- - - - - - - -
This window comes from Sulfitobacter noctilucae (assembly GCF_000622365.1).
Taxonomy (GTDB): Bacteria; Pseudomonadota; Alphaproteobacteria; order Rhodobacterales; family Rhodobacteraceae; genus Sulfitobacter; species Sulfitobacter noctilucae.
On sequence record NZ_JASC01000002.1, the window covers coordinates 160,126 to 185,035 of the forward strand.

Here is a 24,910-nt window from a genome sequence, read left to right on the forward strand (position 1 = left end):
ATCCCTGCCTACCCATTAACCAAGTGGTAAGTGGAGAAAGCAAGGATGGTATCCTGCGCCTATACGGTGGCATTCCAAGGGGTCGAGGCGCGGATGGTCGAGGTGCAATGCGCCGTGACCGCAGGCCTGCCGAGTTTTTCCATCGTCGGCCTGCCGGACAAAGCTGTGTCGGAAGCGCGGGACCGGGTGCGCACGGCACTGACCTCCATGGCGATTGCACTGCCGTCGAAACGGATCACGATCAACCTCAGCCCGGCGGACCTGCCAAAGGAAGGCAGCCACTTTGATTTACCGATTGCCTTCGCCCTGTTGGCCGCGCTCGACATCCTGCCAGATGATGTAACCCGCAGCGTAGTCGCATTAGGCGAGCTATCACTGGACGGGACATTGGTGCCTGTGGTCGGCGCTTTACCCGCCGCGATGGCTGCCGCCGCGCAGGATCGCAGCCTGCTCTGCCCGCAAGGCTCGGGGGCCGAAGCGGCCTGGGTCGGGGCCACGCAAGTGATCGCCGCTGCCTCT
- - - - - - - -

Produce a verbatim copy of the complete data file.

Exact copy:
This window comes from Sulfitobacter noctilucae (assembly GCF_000622365.1).
Taxonomy (GTDB): Bacteria; Pseudomonadota; Alphaproteobacteria; order Rhodobacterales; family Rhodobacteraceae; genus Sulfitobacter; species Sulfitobacter noctilucae.
On sequence record NZ_JASC01000002.1, the window covers coordinates 160,126 to 185,035 of the forward strand.

Here is a 24,910-nt window from a genome sequence, read left to right on the forward strand (position 1 = left end):
ATCCCTGCCTACCCATTAACCAAGTGGTAAGTGGAGAAAGCAAGGATGGTATCCTGCGCCTATACGGTGGCATTCCAAGGGGTCGAGGCGCGGATGGTCGAGGTGCAATGCGCCGTGACCGCAGGCCTGCCGAGTTTTTCCATCGTCGGCCTGCCGGACAAAGCTGTGTCGGAAGCGCGGGACCGGGTGCGCACGGCACTGACCTCCATGGCGATTGCACTGCCGTCGAAACGGATCACGATCAACCTCAGCCCGGCGGACCTGCCAAAGGAAGGCAGCCACTTTGATTTACCGATTGCCTTCGCCCTGTTGGCCGCGCTCGACATCCTGCCAGATGATGTAACCCGCAGCGTAGTCGCATTAGGCGAGCTATCACTGGACGGGACATTGGTGCCTGTGGTCGGCGCTTTACCCGCCGCGATGGCTGCCGCCGCGCAGGATCGCAGCCTGCTCTGCCCGCAAGGCTCGGGGGCCGAAGCGGCCTGGGTCGGGGCCACGCAAGTGATCGCCGCTGCCTCT